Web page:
NEA Jazz Masters: Tributer to Dianne Reeves

NEA Jazz Masters: Tribute to Dianne Reeves

In the beginning of my career, I had the good fortune to attend ‘living’ schools of jazz; I was able to learn directly from, and be mentored by, the masters—the first being Clark Terry. It was the most fertile soil any young aspiring artist could hope for. That was 45 years ago, and the lessons I learned—which still resonate with me daily—made this day possible. I am humbled and honored to be a recipient of the NEA’s Jazz Master award, and to be seated in proximity to so many extraordinary, historic artists who have elevated the music to the station of greatness it now occupies…with untold greatness awaiting.”

Dianne Reeves can effortlessly sing in whatever style she wants with her far-reaching range, whether it’s rhythm-and-blues, gospel, Latin or pop. But jazz always was—and continues to be—her musical foundation.

Born in Detroit and raised in Denver, Colorado, Reeves became interested in music as a result of her family’s rich musical atmosphere and growing up in an era where musical boundaries were less rigid than they are today. She was introduced to jazz through her uncle, Charles Burrell, a classical and jazz bassist, who gave her lots of records, including those by an early influence, Sarah Vaughan. She began singing and playing piano at age 12 under the mentorship of her choir teacher, Bennie Williams, and became a member of her high school jazz band. Upon winning a national competition, the band traveled to Chicago in 1973 to perform at the National Association of Jazz Educators Conference, and she came to the attention of Clark Terry, who hired her to sing with him later that year.

In 1977, Reeves moved to Los Angeles to pursue a musical career. Founding members of Earth, Wind of Fire and fellow Denver denizens, Philip Bailey and Larry Dunn, coaxed Reeves to come to LA where she immediately found a great deal of session work waiting for her. She was featured in the band Caldera with Eduardo del Barrio, co-founded the fusion group Night Flight with Billy Childs, and toured extensively with Sergio Mendes.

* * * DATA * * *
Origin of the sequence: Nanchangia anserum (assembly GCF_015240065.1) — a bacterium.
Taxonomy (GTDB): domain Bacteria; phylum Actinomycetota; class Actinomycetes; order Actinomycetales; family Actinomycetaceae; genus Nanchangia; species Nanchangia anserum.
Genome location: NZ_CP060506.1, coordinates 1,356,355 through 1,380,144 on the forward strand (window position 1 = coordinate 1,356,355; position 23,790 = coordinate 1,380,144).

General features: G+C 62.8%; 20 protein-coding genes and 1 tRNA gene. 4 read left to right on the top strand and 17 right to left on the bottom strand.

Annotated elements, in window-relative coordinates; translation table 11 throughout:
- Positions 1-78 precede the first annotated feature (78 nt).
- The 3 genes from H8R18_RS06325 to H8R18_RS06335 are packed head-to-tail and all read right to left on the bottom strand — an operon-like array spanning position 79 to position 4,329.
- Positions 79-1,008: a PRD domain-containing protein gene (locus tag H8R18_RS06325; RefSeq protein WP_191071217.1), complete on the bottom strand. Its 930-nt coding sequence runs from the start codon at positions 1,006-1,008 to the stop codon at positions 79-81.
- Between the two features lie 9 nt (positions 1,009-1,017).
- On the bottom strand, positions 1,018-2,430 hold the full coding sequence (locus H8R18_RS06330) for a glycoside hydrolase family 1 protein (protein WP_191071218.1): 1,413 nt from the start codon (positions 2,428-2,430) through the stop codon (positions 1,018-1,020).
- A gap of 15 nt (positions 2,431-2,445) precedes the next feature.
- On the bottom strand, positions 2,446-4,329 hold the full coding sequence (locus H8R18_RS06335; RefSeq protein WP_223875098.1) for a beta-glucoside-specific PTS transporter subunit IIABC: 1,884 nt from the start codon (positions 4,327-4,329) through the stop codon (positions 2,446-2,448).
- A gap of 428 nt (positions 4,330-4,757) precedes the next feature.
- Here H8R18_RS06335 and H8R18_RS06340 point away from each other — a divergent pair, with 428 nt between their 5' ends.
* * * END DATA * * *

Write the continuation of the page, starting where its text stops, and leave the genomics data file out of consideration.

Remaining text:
In 1981, she recorded her first album for Palo Alto Records. In 1983 Reeves moved to New York after she was invited to tour as the featured principal voice with Harry Belafonte, who presented Reeves to the world. In 1987, she was signed to Blue Note Records, whereupon she had her cousin, keyboard pioneer and jazz great George Duke, produce the first of many of her albums.

Stretching across genres, she performed with Chicago Symphony Orchestra under the baton of Daniel Barenboim as well as with the Berlin Philharmonic conducted by Sir Simon Rattle. She has also recorded and performed as featured soloist with Wynton Marsalis and the Jazz at Lincoln Center Orchestra. In 2002, she became the first creative chair for jazz for the Los Angeles Philharmonic, a position designed to build the organization’s jazz presence in the community—in which it has greatly succeeded. Reeves was also featured in George Clooney’s acclaimed 2005 film Good Night, and Good Luck, whose soundtrack provided Reeves with the Grammy Award for Best Jazz Vocal Performance. Reeves has won five Grammys to date, including the award for Best Jazz Vocal Performance for three consecutive recordings. She is the recipient of honorary doctorates from the Berklee College of Music and the Juilliard School.
 

Selected Discography

Dianne Reeves, Blue Note, 1987
Bridges, Blue Note, 1999
In the Moment, Blue Note, 2000
The Calling: Celebrating Sarah Vaughan, Blue Note, 2000
Good Night and Good Luck, Concord, 2005